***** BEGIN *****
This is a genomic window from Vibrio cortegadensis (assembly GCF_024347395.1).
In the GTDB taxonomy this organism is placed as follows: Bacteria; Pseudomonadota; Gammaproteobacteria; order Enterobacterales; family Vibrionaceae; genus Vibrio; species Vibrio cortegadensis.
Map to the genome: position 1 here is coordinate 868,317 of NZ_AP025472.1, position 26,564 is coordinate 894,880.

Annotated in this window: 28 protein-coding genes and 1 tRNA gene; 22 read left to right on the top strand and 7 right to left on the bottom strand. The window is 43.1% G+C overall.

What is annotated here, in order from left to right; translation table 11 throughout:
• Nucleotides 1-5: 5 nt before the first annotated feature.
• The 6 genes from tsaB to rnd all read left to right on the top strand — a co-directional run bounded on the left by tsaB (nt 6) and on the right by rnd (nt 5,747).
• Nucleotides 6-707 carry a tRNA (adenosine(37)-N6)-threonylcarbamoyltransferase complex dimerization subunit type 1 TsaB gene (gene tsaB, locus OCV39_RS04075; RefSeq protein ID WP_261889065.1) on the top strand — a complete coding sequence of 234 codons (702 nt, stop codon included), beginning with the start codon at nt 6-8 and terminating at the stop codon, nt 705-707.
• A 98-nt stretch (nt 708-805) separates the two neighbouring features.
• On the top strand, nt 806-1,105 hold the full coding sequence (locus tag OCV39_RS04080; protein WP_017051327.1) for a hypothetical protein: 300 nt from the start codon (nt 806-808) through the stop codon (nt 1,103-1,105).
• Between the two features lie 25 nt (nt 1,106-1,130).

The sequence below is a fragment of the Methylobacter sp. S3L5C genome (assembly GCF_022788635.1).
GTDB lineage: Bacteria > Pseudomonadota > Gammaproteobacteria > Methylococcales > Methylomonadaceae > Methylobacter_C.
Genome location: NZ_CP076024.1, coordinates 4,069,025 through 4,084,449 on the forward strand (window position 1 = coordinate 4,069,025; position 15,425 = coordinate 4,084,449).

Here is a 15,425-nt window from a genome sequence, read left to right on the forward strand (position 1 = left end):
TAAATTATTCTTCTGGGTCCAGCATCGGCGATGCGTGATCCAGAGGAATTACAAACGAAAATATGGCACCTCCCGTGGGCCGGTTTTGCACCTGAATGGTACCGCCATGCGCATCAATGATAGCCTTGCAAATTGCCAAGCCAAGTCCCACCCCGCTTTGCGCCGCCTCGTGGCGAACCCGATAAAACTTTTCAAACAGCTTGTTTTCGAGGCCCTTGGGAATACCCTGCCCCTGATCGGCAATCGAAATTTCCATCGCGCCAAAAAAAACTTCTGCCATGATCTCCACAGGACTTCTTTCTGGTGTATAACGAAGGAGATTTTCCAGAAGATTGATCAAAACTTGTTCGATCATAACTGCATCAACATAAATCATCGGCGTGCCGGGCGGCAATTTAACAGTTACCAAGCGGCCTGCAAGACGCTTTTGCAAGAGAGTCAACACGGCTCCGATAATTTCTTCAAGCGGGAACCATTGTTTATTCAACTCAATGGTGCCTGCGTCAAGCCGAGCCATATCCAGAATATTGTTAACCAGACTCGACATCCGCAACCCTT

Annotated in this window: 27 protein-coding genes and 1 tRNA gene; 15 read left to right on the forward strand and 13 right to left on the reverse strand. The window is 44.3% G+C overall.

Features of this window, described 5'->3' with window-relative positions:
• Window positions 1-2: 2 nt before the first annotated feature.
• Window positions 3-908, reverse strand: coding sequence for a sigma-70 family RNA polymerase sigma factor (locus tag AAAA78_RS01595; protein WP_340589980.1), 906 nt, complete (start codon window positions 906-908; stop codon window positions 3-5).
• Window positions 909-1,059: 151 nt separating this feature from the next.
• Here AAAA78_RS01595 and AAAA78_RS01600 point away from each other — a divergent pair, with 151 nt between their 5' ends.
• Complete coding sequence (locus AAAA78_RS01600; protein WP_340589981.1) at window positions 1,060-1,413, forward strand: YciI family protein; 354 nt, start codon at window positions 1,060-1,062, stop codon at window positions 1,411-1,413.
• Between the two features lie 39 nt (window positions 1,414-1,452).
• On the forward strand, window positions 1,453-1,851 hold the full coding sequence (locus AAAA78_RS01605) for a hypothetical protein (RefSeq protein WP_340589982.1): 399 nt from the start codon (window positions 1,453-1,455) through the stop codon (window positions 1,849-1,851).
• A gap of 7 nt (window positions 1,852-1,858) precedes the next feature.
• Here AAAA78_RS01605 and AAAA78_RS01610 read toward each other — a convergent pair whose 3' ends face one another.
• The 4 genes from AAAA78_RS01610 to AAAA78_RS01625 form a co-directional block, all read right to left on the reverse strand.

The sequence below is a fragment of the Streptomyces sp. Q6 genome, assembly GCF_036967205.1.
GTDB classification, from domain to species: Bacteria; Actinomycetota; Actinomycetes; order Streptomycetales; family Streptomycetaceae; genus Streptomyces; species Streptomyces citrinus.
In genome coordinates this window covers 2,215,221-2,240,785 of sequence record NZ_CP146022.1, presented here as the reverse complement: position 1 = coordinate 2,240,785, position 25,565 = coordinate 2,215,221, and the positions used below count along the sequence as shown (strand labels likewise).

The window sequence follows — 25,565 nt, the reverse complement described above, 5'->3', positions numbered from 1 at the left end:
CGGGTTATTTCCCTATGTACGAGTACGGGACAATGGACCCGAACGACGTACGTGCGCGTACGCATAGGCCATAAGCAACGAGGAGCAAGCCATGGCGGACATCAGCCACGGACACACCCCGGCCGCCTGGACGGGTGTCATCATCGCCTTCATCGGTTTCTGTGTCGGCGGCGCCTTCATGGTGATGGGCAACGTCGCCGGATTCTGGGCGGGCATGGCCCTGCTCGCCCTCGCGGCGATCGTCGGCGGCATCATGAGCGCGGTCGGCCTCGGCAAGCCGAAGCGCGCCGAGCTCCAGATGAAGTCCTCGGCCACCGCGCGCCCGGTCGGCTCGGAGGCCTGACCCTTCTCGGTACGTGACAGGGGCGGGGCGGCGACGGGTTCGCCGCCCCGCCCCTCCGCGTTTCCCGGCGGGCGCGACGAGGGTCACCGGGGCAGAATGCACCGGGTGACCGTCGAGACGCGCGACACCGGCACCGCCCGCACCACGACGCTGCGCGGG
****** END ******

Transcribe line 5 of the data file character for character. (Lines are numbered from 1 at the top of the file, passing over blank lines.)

What is annotated here, in order from left to right; translation table 11 throughout: